News & Commentary

March 5, 2021

Alexandra Butler

Alexandra Butler is a student at Harvard Law School.

The number of new state unemployment claims increased by 9,000 last week, bringing the total number of weekly claims to 745,000. Many economists believe, however, that this increase is not indicative of what’s to come, with one noting that “[j]ob growth will accelerate, perhaps as soon as the second quarter, with decent gains in leisure and hospitality and travel.”  Friday’s monthly jobs report somewhat confirms this predicted trend. According to the Department of Labor, nonfarm payroll employment saw an increase of 379,000, with roughly 94% of this increase stemming from the leisure and hospitality sector. Yet, even with this prediction, rebuilding the job market will not occur overnight, as the pandemic continues to have long-lasting effects on hiring patterns. 

While the push for a national $15 minimum wage faces strong political opposition, a recent study suggests that the “Fight for $15” may have found unlikely support in companies such as Amazon, Walmart and Target. The study highlights that an increase in wages at one of these companies has a “ripple effect[]” on local wages, ultimately providing more workers within these companies’ operation venues with higher pay. Notably, the researchers also found that wage increases did not have a significant impact on the number of jobs available: as company wages increased by 10%, available local jobs decreased by only 1.7%. When it comes to improving worker livelihood, however, private action is only part of the answer. One economist highlights that “[t]here’s just no way to be sure to reach the tens of millions of hardworking but poorly paid workers without significantly raising the national minimum wage.”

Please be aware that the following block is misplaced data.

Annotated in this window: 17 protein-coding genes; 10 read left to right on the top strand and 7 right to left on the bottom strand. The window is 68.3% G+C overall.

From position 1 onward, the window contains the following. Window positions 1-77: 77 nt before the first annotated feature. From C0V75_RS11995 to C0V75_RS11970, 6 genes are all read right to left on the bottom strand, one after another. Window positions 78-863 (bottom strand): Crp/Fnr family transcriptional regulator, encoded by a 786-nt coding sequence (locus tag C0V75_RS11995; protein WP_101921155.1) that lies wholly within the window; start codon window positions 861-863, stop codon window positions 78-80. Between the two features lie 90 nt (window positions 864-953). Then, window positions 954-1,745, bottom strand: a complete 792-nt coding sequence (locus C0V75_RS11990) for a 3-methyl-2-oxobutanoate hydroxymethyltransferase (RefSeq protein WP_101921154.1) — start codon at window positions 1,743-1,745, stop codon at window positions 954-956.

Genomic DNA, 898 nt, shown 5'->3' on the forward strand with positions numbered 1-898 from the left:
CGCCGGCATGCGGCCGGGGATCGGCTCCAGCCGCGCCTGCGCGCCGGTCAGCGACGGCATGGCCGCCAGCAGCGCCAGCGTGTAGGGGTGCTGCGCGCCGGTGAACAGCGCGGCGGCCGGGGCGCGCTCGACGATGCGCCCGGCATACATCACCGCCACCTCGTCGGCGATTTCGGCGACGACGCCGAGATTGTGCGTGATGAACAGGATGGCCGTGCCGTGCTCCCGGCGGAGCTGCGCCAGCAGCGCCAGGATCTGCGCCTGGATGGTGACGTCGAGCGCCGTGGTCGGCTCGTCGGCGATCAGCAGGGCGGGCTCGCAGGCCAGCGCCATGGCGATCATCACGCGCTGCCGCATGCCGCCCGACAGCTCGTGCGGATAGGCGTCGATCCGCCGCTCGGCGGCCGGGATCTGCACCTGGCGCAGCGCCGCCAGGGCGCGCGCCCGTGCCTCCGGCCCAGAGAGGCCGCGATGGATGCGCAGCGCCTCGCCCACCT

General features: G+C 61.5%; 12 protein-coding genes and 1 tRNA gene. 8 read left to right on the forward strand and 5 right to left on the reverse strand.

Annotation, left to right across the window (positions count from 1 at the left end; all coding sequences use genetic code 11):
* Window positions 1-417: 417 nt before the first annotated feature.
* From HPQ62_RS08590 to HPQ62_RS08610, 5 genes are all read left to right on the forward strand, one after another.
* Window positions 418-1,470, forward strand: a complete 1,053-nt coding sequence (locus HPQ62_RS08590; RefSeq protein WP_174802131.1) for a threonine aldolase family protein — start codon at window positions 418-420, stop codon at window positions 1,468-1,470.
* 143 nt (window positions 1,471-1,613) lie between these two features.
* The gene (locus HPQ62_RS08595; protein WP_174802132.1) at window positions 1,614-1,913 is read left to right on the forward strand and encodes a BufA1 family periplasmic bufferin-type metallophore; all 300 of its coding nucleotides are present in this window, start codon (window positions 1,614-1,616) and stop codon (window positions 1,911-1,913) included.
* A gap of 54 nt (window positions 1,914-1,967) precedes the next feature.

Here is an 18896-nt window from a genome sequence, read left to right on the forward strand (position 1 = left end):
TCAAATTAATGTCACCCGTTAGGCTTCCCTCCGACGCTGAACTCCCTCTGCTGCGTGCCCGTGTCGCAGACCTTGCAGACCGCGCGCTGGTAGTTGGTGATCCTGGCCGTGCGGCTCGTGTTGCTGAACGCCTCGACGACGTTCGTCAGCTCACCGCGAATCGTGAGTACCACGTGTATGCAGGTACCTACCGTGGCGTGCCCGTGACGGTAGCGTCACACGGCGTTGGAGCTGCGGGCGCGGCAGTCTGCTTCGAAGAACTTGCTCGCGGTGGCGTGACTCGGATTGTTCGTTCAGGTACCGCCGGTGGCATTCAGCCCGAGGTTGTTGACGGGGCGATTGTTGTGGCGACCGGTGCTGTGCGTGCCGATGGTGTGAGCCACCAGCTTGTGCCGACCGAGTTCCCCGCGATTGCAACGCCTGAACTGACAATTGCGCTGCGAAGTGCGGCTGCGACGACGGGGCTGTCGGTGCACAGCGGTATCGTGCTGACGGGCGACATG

Recent bipartisan support for the Pregnant Workers Fairness Act (PWFA) has left its strongest advocates hopeful for real reform. The Pregnancy Discrimination Act (PDA) creates a standard in which “women affected by pregnancy, childbirth, or related medical conditions shall be treated the same for all employment-related purposes . . . . as other persons not so affected but similar in their ability or inability to work.”  Ultimately, under the PDA, the central question posed is whether employers must provide “accommodations” for pregnant women. When litigated, the answer to this question is often no, and the standard’s ambiguity has left many women without adequate support from their employers. As a result, women have faced job/income loss and harm as expecting mothers. Through mandatory employer-employee negotiations, the PWFA aims to change this system by moving away from the notion that “accommodations . . . [are] fringe benefit[s]” 

In response to political opposition to worker-friendly legislation, the AFL-CIO has recently considered supporting the end of the filibuster as a means to advance its agenda. AFL-CIO President Richard Trumka recently underscored the necessity of passing the PRO Act, a piece of legislation that would ultimately protect workers’ rights to organize. Specifically, Trumka highlighted that “ending the filibuster” could help achieve this goal. The AFL-CIO executive board will make a decision next week.  

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